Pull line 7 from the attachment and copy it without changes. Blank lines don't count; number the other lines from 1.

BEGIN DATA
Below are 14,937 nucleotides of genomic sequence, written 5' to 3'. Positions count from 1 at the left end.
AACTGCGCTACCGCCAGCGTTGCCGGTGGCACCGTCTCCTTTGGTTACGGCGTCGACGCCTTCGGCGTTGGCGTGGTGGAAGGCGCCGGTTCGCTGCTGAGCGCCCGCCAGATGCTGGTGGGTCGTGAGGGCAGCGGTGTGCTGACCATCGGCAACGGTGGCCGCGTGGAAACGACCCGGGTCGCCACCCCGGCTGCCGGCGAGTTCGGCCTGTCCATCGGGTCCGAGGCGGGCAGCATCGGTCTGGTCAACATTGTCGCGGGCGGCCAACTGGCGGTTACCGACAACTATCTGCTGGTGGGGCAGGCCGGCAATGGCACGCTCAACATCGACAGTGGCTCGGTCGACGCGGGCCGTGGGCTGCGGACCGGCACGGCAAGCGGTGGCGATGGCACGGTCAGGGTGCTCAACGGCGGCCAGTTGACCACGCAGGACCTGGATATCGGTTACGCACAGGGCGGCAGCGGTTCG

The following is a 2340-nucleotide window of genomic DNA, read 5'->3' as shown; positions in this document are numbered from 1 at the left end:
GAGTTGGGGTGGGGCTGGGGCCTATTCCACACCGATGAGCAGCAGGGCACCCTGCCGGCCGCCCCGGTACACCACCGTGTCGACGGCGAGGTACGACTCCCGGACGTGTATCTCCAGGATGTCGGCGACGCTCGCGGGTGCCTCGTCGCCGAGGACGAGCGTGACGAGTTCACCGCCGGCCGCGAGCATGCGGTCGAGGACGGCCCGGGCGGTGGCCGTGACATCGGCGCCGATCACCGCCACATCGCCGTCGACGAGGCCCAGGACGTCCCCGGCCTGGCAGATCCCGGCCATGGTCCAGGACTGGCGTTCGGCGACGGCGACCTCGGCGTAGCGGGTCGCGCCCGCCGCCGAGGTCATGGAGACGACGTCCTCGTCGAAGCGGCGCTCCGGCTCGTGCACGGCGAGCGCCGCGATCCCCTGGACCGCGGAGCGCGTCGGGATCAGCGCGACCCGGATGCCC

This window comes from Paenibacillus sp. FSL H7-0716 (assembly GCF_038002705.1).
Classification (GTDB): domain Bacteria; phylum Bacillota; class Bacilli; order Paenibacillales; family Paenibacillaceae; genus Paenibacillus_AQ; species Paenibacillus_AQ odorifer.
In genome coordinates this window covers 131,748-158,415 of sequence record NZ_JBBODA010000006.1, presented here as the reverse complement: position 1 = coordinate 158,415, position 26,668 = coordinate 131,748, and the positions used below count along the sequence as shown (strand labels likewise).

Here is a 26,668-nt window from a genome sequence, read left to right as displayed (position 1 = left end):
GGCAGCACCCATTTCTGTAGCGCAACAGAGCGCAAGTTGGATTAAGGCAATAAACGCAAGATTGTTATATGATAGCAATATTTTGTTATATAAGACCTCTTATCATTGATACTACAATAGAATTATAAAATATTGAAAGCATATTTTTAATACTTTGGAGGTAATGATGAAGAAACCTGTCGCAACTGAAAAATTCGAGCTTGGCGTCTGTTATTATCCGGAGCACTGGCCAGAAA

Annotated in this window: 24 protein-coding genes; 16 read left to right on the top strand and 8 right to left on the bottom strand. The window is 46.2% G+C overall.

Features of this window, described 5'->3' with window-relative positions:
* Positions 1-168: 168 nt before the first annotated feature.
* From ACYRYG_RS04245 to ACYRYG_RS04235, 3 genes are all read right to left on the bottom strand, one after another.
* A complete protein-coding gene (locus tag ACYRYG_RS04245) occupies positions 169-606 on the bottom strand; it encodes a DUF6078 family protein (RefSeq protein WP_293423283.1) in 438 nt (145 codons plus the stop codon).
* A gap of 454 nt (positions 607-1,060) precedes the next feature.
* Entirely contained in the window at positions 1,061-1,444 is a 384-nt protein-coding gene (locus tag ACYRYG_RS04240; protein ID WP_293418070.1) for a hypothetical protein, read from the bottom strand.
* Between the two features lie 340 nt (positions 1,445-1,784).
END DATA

In genome coordinates this window covers 131,748-158,415 of sequence record NZ_JBBODA010000006.1, presented here as the reverse complement: position 1 = coordinate 158,415, position 26,668 = coordinate 131,748, and the positions used below count along the sequence as shown (strand labels likewise).